Posted on

These are all overwhelming problems for teachers.  I too have many students who come to me with their traumatic stories.  Over the years I have tried to learn how to deal with their problems without taking the problems home with me.  This can be very difficult I know, but I would suggest that one first step might be familiarizing yourself with the services available to teenagers at your school and in your community.  It's always good to have phone numbers at the ready if someone comes to you for help.  This not only enables you to deal very clinically with stressful issues, but shows the students that you take their problems seriously.

I have found that most students who come to me, no matter how difficult their problems, really are just looking for someone they can trust with things that are just too difficult for them to keep to themselves.  Make sure to let students know that you'll keep things confidential unless what they're telling you necessitates reporting.  Remember that as a teacher, you are a mandated reporter, and by law you must report any cases of physical and/or sexual abuse that have occurred. 

You will never be able to solve all of the problems students bring to you, but by listening you will do more than you realize.  Teenagers need to feel that they are important to at least one adult.  Affirm the worth of the student who comes to you, let them know that what has happened to them is scary, wrong, violating, hurtful, etc., and also let them know that their feelings about the matter, whatever they may be, are ok.

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Noelle Thompson | High School Teacher | eNotes Employee

Posted on

Although your post seems a bit cryptic to me, I would say that the best thing we can do as teachers is to "be there" for these teens when they come to us for help.  I have always been amazed at how much they are willing to share in their search for answers in life.  I have done everything from pointing the way to the hospital & rape crisis center after a rape to forcing two fighting cheerleaders into my room in order to end an argument by "helping" me.  We do it all, . . . and none of it's in our job description.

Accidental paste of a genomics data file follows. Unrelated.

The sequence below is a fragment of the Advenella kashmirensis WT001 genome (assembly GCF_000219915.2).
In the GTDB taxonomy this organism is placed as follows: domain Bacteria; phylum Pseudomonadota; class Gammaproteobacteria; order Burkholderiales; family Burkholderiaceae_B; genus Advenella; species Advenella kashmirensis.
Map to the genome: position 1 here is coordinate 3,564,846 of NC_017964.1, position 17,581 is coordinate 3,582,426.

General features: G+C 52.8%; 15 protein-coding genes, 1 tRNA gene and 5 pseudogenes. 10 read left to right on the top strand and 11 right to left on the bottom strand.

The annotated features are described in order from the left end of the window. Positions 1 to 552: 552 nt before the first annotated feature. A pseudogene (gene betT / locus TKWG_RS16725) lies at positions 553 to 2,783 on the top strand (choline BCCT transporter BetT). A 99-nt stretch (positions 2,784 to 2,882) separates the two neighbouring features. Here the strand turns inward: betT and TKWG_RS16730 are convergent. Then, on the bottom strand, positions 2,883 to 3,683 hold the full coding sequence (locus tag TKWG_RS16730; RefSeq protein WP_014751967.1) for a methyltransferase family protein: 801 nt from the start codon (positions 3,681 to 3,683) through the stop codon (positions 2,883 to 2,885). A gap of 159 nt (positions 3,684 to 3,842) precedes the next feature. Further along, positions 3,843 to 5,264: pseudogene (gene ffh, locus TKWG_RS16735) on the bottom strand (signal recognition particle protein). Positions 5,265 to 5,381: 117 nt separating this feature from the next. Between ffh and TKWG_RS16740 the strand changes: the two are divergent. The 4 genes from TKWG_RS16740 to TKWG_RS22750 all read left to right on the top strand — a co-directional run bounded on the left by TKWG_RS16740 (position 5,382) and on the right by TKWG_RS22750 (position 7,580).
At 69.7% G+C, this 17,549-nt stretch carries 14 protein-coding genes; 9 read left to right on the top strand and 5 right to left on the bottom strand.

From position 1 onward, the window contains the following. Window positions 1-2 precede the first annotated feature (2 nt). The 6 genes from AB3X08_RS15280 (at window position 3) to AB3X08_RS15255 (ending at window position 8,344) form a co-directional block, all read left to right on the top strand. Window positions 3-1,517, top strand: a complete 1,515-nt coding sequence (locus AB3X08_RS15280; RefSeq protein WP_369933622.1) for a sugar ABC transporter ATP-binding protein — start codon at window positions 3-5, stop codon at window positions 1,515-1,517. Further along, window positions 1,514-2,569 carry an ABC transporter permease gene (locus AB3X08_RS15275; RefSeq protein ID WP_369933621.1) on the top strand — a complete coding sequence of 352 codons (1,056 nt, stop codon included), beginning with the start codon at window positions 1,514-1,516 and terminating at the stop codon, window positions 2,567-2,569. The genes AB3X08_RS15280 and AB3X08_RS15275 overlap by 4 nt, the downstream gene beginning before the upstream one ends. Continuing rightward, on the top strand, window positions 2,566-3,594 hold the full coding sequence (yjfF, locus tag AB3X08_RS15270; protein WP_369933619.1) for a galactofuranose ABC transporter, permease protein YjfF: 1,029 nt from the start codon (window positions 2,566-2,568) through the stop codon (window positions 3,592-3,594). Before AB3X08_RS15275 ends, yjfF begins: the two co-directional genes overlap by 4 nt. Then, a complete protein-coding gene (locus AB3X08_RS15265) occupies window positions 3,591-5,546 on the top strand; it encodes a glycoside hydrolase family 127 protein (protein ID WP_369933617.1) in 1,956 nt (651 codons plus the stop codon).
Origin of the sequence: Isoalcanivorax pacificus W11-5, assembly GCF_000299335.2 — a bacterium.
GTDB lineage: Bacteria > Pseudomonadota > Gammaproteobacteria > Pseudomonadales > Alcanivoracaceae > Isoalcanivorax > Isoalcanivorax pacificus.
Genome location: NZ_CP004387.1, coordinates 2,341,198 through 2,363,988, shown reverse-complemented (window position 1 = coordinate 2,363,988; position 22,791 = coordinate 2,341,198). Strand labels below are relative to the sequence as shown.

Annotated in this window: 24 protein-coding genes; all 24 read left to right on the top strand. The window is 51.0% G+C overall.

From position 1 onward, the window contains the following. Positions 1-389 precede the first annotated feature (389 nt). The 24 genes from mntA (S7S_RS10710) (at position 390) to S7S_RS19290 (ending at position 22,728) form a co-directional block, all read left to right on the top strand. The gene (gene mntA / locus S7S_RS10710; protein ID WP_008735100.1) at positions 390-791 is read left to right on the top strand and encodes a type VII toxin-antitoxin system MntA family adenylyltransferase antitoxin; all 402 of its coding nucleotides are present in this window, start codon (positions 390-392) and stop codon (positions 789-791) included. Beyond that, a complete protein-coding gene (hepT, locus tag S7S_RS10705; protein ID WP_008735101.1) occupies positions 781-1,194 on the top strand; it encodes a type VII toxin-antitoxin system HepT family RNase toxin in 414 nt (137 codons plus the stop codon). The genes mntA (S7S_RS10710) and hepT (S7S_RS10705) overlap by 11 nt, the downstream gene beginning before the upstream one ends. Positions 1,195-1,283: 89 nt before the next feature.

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apbrown | High School Teacher | (Level 1) eNoter

Posted on

I believe when a student comes to us in crisis it is very important that we use our own professional judgement as well as common sense. We always want to do want is best for our students, but it is imperative that we never let the lines of our roles as teachers become blurred by the situation. This year, one of my students came to me and told me that she was pregnant. I was very uncomfortable with the situation. I was not sure how to handle it. I went to the student's guidance counselor and she told me how to handle the situation. After I helped her, I was able to re-establish our relationship.

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krishna-agrawala | College Teacher | (Level 3) Valedictorian

Posted on

I am happy that although linda-allen says "I don't think it's my place to deal with such problem," she does take some very effective steps to deal with teenage problems - like talk to the guidance counselor about getting some help for the student.

The teenage problem is really a tough one, and our own frustration to deal with it effectively, we may sometime react the way linda-allen did. It may be all right to say things like that once in a while. But fact is that the teachers are often in very good position to both sense the existence of such problems, and to deal with them.

Suggestions given in post # 2 and 3 are fairly simple and yet these can be effective.

In summing up I wish to reiterate that teachers must accept the responsibility for dealing with teenage problem as they are in a very good position to contribute to the solutions. No reasonable person expects them to solve all such problems by themselves, but they must try their best.